I tried my luck with local super market. At least it was something! I kept telling it until I was convinced, because I really, really needed that job. Needing meant options were limited. To me at least.
I found out there was a free bus that took people to the shop and back on daily bases, so that seemed like a nice thing, considering I would have opted walking anyway. Free bus on a rainy day would have cut my walking by twenty minutes at least.
It didn’t look special from far – the large windows all looking on the empty field that would be soon filled with futuristic houses for new rich folk, who could afford living far away from the centre on a field that was covered with winter crops just few years earlier. I was appalled at first how empty this place was, yet when I got inside and sat on the bench, waiting for my interview, the shop didn’t seem to suffer being alone in the barley fields. I saw at least 20 different personnel and the flow of customers looked even between the isles.
And older lady approached me and I liked her already. Her eyes were warm and assuring. She wore simple costume provided by the shop. They had even thought about keeping them warm, I noted, as my eyes flew over her vest with her name tag on it.
I nodded. She gifted me a smile. Her lips were painted pink. She looked lovely, perfect for doting her younger co-workers around. Yet her grey eyes were full of steel and judgment, but I tried to rub it off as something only I would see right now.
Everyone I had to talk with lately seemed to make me want to curl up and hide like a hedgehog. I wanted to hide. The more I spoke with any of them, the greater were the chances of my parents finding out.
But this was not the time to think about it.
“Follow me, please.”
I took my green messenger bag and fixed it on my shoulder as I tried to prepare myself better for the interview. If it was her, who was interviewing me, I felt good about it already. I might have a chance.
“So…” she drawled, showing me in a small cabinet behind the information desk and offering me a simple plastic chair. The cabinet would have been larger, but two out of four walls were hidden behind shelves and paperwork. There were files named contracts and personnel profiles and customer’s complaints. Despite the disorderly mass of papers around, it actually seemed logical.
“You wrote that you saw our advertisement on our homepage?”
“Yes.” I started quietly and cleared my throat, realizing I was too quiet. “It was posted in July, I wasn’t sure if it was still valid.”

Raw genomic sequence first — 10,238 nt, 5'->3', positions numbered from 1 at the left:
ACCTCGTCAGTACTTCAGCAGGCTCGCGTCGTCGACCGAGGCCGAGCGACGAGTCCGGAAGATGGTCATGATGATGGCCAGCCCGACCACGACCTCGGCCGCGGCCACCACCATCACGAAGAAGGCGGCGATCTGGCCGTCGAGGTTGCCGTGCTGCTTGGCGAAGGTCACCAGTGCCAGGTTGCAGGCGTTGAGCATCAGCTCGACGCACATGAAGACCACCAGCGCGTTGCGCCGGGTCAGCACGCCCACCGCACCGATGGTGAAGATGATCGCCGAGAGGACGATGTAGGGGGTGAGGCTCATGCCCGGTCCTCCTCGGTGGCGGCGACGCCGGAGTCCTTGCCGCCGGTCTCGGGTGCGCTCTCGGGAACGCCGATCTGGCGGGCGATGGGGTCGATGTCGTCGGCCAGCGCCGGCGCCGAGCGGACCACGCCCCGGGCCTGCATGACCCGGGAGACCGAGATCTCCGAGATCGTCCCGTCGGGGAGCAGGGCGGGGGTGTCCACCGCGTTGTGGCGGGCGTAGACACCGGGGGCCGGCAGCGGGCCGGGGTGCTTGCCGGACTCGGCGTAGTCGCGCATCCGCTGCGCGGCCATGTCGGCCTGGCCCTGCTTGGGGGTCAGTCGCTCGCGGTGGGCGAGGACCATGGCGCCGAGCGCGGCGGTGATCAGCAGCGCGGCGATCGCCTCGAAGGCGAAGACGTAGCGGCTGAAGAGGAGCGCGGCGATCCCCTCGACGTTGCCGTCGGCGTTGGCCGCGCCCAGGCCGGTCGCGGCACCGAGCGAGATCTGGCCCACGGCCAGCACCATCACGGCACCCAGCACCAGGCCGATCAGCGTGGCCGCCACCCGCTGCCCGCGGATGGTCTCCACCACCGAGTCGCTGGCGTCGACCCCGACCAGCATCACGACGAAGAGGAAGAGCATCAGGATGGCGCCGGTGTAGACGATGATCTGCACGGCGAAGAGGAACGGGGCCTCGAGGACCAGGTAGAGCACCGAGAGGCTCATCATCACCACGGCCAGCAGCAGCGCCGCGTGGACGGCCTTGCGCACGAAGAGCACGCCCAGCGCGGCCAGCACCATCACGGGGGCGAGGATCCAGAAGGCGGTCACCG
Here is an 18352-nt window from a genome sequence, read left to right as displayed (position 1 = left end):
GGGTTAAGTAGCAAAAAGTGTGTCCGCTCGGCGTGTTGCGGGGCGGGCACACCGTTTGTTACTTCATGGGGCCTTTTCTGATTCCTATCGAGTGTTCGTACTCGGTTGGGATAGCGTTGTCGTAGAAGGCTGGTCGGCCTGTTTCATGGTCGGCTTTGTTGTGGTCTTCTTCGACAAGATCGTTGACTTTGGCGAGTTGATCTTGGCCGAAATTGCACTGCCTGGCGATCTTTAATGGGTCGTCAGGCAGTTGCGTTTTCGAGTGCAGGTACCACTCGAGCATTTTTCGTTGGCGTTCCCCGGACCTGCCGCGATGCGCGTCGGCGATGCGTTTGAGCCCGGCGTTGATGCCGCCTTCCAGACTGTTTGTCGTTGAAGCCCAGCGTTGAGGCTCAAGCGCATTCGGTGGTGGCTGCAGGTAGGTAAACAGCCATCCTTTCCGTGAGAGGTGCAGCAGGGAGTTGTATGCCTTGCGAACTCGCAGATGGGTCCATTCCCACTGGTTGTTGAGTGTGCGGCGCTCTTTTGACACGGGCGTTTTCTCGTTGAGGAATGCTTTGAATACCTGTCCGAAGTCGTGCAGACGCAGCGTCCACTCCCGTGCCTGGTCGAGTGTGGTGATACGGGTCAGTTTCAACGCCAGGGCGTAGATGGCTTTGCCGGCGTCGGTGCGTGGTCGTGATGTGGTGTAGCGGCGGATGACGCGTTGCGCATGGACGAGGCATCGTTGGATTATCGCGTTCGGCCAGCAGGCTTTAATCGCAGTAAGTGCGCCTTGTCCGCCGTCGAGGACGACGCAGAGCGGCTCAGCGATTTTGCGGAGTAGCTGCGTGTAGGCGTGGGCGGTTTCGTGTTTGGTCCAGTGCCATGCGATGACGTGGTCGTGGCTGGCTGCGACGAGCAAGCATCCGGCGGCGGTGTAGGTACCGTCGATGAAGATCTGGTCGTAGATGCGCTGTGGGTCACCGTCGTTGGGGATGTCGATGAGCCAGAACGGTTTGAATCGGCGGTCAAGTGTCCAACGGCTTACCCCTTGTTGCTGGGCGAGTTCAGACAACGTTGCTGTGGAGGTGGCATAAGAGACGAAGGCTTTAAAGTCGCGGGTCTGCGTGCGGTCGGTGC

“Oh, it’s valid.” She assured me. “We are often searching for new workers.”
I couldn’t decide if that was good thing to know about the company.
I felt the heat build up and crippling me from the chest up, but I hoped it to ease after opening the coat. It didn’t work.
The went pipe under the ceiling above her head started working. It welt stuffed.
“You’ve requested to work in this region? Do you have specific reason for it?”
“I study.” I tried to be as vague as I possibly could about university. I hated lying, when I had to as honest as I possibly could, but I didn’t want to lose my cheep place and in a place like this – if one knew different truth then others, the courthouse would soon know it too and there went both my housing and my freedom.
“Oh? So you would be interested in week-ends and late hours?”
“I’m free mostly on Tuesdays, Wednesdays and Fridays, and week-ends. Last year. I’ve only got few lectures and bachelor thesis. However,” I began slowly, fear getting the best of me, but I had to tell them or they might find out sooner or later, “I do need to appear in the court on 20th, so I need that Thursday off.”
I could feel the walls closing in as she pointedly stared me over her thin frames and her Marilyn Monroe hairdo seemed to fall flatter like drooping ears. She easily moved over the statement, but she did adjust her position before continuing swiftly.
“We like our workers to be familiar at least two languages besides our own, so…”
I cleared my throat and tried to continue casually. “Russian and German.”
“Oh! How old are you?”
“Little old for studies?”
“I couldn’t go there straight on, I enlisted later.”
“Enlisted? You’ve been to army?”
“No, I haven’t.” She smiled on her own joke and I tried to catch that feeling. “Wrong choice of words, I’m sorry.”